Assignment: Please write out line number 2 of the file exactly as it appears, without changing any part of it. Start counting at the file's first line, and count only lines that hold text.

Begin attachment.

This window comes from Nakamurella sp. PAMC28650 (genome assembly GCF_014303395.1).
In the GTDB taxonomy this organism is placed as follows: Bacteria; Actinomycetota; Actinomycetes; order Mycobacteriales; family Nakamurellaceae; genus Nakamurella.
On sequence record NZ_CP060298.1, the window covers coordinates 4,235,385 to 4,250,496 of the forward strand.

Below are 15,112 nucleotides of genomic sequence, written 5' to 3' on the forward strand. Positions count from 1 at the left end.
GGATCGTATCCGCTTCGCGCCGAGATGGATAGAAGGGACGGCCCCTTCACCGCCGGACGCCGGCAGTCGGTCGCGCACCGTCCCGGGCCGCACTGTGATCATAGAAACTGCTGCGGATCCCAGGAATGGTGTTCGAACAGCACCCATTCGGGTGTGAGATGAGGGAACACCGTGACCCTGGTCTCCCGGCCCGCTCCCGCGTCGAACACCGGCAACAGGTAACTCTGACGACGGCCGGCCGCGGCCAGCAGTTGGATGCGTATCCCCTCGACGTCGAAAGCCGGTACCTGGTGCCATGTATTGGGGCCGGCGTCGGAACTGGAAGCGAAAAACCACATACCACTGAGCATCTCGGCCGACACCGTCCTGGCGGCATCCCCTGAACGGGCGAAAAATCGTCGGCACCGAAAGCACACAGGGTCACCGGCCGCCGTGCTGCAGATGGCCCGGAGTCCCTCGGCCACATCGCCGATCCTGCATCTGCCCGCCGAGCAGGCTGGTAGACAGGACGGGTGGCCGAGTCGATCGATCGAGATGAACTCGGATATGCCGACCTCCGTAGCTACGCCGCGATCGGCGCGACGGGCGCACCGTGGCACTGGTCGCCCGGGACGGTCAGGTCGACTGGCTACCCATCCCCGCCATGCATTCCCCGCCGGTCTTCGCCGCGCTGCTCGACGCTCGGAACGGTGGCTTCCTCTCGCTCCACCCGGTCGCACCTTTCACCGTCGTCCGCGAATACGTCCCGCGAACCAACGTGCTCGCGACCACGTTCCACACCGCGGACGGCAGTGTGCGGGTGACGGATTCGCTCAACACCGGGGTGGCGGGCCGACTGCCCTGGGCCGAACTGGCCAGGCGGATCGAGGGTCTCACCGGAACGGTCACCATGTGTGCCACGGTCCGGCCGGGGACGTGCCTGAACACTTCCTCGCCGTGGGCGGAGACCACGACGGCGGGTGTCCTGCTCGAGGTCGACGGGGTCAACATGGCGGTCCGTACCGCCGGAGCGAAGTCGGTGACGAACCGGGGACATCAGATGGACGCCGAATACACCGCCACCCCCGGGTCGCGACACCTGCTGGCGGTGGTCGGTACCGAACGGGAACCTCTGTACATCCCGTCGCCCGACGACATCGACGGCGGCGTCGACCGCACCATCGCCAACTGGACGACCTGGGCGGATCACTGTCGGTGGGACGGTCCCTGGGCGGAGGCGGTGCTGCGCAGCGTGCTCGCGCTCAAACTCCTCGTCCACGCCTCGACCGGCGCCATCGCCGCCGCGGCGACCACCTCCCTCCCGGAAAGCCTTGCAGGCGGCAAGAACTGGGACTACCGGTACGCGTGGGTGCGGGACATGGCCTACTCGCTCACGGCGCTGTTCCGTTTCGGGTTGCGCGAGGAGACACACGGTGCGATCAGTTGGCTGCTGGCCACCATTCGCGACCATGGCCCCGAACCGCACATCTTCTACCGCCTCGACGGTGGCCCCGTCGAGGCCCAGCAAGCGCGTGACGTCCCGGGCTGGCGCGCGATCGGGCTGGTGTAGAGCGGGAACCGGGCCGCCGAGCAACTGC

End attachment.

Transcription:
In the GTDB taxonomy this organism is placed as follows: Bacteria; Actinomycetota; Actinomycetes; order Mycobacteriales; family Nakamurellaceae; genus Nakamurella.